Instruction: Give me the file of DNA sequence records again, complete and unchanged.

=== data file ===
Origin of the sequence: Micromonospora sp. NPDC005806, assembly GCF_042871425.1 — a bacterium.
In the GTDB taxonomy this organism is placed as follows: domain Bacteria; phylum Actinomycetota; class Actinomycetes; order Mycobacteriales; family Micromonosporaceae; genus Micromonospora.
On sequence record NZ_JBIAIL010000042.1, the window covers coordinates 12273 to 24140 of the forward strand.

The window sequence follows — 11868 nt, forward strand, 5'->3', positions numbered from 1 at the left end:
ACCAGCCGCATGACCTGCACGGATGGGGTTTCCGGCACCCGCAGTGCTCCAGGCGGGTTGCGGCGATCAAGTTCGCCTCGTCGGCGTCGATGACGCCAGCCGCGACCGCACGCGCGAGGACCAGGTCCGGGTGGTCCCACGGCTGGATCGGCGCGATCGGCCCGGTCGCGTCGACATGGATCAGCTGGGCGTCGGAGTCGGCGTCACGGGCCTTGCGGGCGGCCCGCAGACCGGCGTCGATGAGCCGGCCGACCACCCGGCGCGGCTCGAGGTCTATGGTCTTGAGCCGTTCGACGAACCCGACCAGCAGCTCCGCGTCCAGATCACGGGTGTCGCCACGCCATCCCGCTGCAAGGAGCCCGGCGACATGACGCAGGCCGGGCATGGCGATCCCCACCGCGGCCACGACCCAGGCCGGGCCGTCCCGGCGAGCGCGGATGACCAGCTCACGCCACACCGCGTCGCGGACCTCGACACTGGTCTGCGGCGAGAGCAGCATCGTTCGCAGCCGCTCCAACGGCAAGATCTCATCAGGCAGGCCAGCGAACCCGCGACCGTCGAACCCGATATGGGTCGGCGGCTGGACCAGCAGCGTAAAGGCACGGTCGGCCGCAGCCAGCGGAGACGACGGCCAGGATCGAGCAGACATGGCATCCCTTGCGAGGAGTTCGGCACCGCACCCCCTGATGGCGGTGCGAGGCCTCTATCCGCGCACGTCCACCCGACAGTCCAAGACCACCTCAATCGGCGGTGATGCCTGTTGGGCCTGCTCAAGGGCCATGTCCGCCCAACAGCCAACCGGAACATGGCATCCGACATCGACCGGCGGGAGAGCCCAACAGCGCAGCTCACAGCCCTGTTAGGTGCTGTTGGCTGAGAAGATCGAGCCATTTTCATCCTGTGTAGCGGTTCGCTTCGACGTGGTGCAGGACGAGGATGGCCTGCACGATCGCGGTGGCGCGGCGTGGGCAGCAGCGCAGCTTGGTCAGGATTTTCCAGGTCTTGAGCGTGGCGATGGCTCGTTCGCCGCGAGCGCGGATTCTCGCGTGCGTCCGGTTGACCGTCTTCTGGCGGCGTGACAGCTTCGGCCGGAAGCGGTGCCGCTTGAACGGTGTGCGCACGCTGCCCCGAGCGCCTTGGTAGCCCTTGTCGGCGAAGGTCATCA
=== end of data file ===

Origin of the sequence: Micromonospora sp. NPDC005806, assembly GCF_042871425.1 — a bacterium.
In the GTDB taxonomy this organism is placed as follows: domain Bacteria; phylum Actinomycetota; class Actinomycetes; order Mycobacteriales; family Micromonosporaceae; genus Micromonospora.
On sequence record NZ_JBIAIL010000042.1, the window covers coordinates 12273 to 24140 of the forward strand.

The window sequence follows — 11868 nt, forward strand, 5'->3', positions numbered from 1 at the left end:
ACCAGCCGCATGACCTGCACGGATGGGGTTTCCGGCACCCGCAGTGCTCCAGGCGGGTTGCGGCGATCAAGTTCGCCTCGTCGGCGTCGATGACGCCAGCCGCGACCGCACGCGCGAGGACCAGGTCCGGGTGGTCCCACGGCTGGATCGGCGCGATCGGCCCGGTCGCGTCGACATGGATCAGCTGGGCGTCGGAGTCGGCGTCACGGGCCTTGCGGGCGGCCCGCAGACCGGCGTCGATGAGCCGGCCGACCACCCGGCGCGGCTCGAGGTCTATGGTCTTGAGCCGTTCGACGAACCCGACCAGCAGCTCCGCGTCCAGATCACGGGTGTCGCCACGCCATCCCGCTGCAAGGAGCCCGGCGACATGACGCAGGCCGGGCATGGCGATCCCCACCGCGGCCACGACCCAGGCCGGGCCGTCCCGGCGAGCGCGGATGACCAGCTCACGCCACACCGCGTCGCGGACCTCGACACTGGTCTGCGGCGAGAGCAGCATCGTTCGCAGCCGCTCCAACGGCAAGATCTCATCAGGCAGGCCAGCGAACCCGCGACCGTCGAACCCGATATGGGTCGGCGGCTGGACCAGCAGCGTAAAGGCACGGTCGGCCGCAGCCAGCGGAGACGACGGCCAGGATCGAGCAGACATGGCATCCCTTGCGAGGAGTTCGGCACCGCACCCCCTGATGGCGGTGCGAGGCCTCTATCCGCGCACGTCCACCCGACAGTCCAAGACCACCTCAATCGGCGGTGATGCCTGTTGGGCCTGCTCAAGGGCCATGTCCGCCCAACAGCCAACCGGAACATGGCATCCGACATCGACCGGCGGGAGAGCCCAACAGCGCAGCTCACAGCCCTGTTAGGTGCTGTTGGCTGAGAAGATCGAGCCATTTTCATCCTGTGTAGCGGTTCGCTTCGACGTGGTGCAGGACGAGGATGGCCTGCACGATCGCGGTGGCGCGGCGTGGGCAGCAGCGCAGCTTGGTCAGGATTTTCCAGGTCTTGAGCGTGGCGATGGCTCGTTCGCCGCGAGCGCGGATTCTCGCGTGCGTCCGGTTGACCGTCTTCTGGCGGCGTGACAGCTTCGGCCGGAAGCGGTGCCGCTTGAACGGTGTGCGCACGCTGCCCCGAGCGCCTTGGTAGCCCTTGTCGGCGAAGGTCATCA